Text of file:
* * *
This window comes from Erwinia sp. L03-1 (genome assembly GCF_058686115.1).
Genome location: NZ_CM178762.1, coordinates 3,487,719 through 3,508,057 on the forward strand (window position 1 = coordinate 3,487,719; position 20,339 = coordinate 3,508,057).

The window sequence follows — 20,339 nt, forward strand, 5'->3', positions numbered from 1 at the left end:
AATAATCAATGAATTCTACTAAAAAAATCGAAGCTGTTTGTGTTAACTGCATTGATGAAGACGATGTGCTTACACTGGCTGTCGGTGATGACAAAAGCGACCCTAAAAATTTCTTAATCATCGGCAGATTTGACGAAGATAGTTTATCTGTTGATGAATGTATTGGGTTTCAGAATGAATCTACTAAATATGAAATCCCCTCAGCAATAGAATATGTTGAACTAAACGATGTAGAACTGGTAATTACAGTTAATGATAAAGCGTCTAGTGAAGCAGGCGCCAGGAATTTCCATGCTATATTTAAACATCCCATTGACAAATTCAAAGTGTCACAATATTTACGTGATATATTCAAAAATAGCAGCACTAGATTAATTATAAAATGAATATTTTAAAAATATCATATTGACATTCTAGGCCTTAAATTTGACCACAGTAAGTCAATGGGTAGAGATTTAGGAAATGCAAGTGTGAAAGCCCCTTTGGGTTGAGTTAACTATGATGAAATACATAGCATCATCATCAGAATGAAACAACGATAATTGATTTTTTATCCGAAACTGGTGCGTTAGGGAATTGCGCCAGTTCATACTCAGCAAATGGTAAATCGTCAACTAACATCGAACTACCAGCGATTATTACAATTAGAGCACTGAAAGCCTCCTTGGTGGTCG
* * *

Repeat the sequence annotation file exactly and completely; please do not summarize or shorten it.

This window comes from Erwinia sp. L03-1 (genome assembly GCF_058686115.1).
Genome location: NZ_CM178762.1, coordinates 3,487,719 through 3,508,057 on the forward strand (window position 1 = coordinate 3,487,719; position 20,339 = coordinate 3,508,057).

The window sequence follows — 20,339 nt, forward strand, 5'->3', positions numbered from 1 at the left end:
AATAATCAATGAATTCTACTAAAAAAATCGAAGCTGTTTGTGTTAACTGCATTGATGAAGACGATGTGCTTACACTGGCTGTCGGTGATGACAAAAGCGACCCTAAAAATTTCTTAATCATCGGCAGATTTGACGAAGATAGTTTATCTGTTGATGAATGTATTGGGTTTCAGAATGAATCTACTAAATATGAAATCCCCTCAGCAATAGAATATGTTGAACTAAACGATGTAGAACTGGTAATTACAGTTAATGATAAAGCGTCTAGTGAAGCAGGCGCCAGGAATTTCCATGCTATATTTAAACATCCCATTGACAAATTCAAAGTGTCACAATATTTACGTGATATATTCAAAAATAGCAGCACTAGATTAATTATAAAATGAATATTTTAAAAATATCATATTGACATTCTAGGCCTTAAATTTGACCACAGTAAGTCAATGGGTAGAGATTTAGGAAATGCAAGTGTGAAAGCCCCTTTGGGTTGAGTTAACTATGATGAAATACATAGCATCATCATCAGAATGAAACAACGATAATTGATTTTTTATCCGAAACTGGTGCGTTAGGGAATTGCGCCAGTTCATACTCAGCAAATGGTAAATCGTCAACTAACATCGAACTACCAGCGATTATTACAATTAGAGCACTGAAAGCCTCCTTGGTGGTCG